California Republicans launching campaign to boost trust in mail-in voting
SACRAMENTO, Calif., Sept 3 (Reuters) - California Republicans will launch a campaign on Friday to convince conservatives to trust the state's mail-in balloting system, hoping to boost turnout in the election to recall Democratic Governor Gavin Newsom, party officials said.
The party will roll out videos on its digital platforms showing Republican Party officials mailing their ballots and urging supporters to vote early in the Sept. 14 election, according to footage seen exclusively by Reuters and interviews with party leaders.
Polls show Republicans are highly motivated to vote in the election to recall Newsom, a liberal Democrat who has faced criticism over his policies on COVID-19, immigration and crime. But they have been turning in early ballots at half the rate of Democrats, who outnumber Republicans in California more than two-to-one.
In addition to mail-in voting, voters can return their ballots to drop boxes or vote in person on Sept. 14. Many Republicans are expected to wait until election day.
Privately, Republican leaders acknowledged that false claims of voter fraud in the 2020 presidential election by former President Donald Trump and others in large part created the reticence about mail-in voting.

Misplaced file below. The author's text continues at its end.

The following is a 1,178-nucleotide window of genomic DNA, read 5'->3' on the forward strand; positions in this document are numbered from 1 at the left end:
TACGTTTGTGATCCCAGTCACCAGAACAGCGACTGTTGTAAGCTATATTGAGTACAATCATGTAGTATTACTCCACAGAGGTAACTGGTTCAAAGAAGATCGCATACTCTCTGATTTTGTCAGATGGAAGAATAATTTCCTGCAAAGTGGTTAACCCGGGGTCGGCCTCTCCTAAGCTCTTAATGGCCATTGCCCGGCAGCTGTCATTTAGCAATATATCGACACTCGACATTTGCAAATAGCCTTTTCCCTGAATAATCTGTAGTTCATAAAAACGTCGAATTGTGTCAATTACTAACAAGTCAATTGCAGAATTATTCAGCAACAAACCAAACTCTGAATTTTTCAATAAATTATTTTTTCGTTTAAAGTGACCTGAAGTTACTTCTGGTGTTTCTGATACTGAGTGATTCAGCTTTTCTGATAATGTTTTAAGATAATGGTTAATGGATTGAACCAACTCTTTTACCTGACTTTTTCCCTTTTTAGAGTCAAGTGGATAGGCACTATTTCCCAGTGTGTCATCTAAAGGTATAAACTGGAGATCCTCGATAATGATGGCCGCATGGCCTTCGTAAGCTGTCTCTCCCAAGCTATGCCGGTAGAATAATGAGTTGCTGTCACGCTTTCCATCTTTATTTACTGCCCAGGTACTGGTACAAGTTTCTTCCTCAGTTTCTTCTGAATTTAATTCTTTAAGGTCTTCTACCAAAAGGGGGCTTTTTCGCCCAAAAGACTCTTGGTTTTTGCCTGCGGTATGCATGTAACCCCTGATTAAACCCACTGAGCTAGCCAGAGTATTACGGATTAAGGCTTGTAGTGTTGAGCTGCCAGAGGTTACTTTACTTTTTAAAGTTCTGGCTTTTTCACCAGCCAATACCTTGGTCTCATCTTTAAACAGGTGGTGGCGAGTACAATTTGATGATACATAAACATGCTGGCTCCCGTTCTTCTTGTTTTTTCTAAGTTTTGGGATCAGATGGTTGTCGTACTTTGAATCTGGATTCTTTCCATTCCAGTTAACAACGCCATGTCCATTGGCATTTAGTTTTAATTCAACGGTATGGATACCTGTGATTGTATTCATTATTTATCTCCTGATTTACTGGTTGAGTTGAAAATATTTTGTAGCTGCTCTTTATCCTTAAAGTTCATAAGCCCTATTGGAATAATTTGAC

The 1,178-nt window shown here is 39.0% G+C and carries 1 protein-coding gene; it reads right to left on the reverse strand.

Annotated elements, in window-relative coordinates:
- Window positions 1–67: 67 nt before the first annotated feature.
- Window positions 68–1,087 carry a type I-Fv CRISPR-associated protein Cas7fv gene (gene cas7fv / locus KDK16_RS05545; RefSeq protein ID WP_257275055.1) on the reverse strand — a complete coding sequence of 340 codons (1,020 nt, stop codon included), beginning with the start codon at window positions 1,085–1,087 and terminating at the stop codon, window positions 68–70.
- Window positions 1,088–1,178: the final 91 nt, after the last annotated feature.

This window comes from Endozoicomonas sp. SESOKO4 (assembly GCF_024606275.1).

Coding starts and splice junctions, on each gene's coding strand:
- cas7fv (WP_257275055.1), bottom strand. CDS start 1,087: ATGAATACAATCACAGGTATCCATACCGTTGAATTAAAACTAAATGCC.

The state party's new campaign will acknowledge concerns about election integrity while also seeking to convince Republican voters they can trust the system, party leaders said. U.S. House Republican leader Kevin McCarthy will be featured in an upcoming video urging people to vote.
"It's a trust but verify strategy," California Republican Party Chairwoman Jessica Millan Patterson said in an interview. "We want to make sure that they have confidence in the election process, and we want to make sure that they know there are different ways that they can vote."
Patterson said she planned to mail her ballot.
The first two videos emphasize the party's election integrity plan, which involves increasing poll watchers, hiring election lawyers and asking voters to report any irregularities. Then the speakers pivot to urging voters to cast their ballots.
Another video, to be released next week, features Harmeet Dhillon, a top state party official, casting her ballot by mail and later receiving a text message that it was received, said one party official who was not authorized to speak publicly.
The state's Republicans find themselves in "a very odd and ironic situation," said Raphael Sonenshein, director of the Pat Brown Institute for Public Affairs at California State University, Los Angeles.
"Republicans are facing the problem that vote by mail was one of the principal targets of the argument that something had gone wrong in 2020," he said.
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